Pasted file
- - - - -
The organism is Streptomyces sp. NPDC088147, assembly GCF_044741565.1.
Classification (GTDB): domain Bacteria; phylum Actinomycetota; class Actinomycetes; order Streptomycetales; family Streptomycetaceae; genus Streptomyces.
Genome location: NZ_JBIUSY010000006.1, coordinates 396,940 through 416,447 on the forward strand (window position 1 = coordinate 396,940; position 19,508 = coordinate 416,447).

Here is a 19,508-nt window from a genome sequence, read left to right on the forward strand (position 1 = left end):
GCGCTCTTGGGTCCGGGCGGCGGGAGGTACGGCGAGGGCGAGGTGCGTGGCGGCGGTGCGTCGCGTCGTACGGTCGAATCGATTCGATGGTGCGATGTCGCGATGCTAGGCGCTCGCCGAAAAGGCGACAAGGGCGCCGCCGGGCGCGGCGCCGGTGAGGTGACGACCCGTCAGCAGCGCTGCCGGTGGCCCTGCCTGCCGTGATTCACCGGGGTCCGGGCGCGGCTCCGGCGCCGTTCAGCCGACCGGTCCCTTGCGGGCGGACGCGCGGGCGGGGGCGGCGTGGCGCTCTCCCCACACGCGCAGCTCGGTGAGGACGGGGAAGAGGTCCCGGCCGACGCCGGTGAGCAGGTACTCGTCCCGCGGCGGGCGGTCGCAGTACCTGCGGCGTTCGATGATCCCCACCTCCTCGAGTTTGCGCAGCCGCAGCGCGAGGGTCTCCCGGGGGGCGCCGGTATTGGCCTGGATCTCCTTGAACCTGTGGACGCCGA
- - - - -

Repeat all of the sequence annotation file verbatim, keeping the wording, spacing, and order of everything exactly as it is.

The organism is Streptomyces sp. NPDC088147, assembly GCF_044741565.1.
Classification (GTDB): domain Bacteria; phylum Actinomycetota; class Actinomycetes; order Streptomycetales; family Streptomycetaceae; genus Streptomyces.
Genome location: NZ_JBIUSY010000006.1, coordinates 396,940 through 416,447 on the forward strand (window position 1 = coordinate 396,940; position 19,508 = coordinate 416,447).

Here is a 19,508-nt window from a genome sequence, read left to right on the forward strand (position 1 = left end):
GCGCTCTTGGGTCCGGGCGGCGGGAGGTACGGCGAGGGCGAGGTGCGTGGCGGCGGTGCGTCGCGTCGTACGGTCGAATCGATTCGATGGTGCGATGTCGCGATGCTAGGCGCTCGCCGAAAAGGCGACAAGGGCGCCGCCGGGCGCGGCGCCGGTGAGGTGACGACCCGTCAGCAGCGCTGCCGGTGGCCCTGCCTGCCGTGATTCACCGGGGTCCGGGCGCGGCTCCGGCGCCGTTCAGCCGACCGGTCCCTTGCGGGCGGACGCGCGGGCGGGGGCGGCGTGGCGCTCTCCCCACACGCGCAGCTCGGTGAGGACGGGGAAGAGGTCCCGGCCGACGCCGGTGAGCAGGTACTCGTCCCGCGGCGGGCGGTCGCAGTACCTGCGGCGTTCGATGATCCCCACCTCCTCGAGTTTGCGCAGCCGCAGCGCGAGGGTCTCCCGGGGGGCGCCGGTATTGGCCTGGATCTCCTTGAACCTGTGGACGCCGA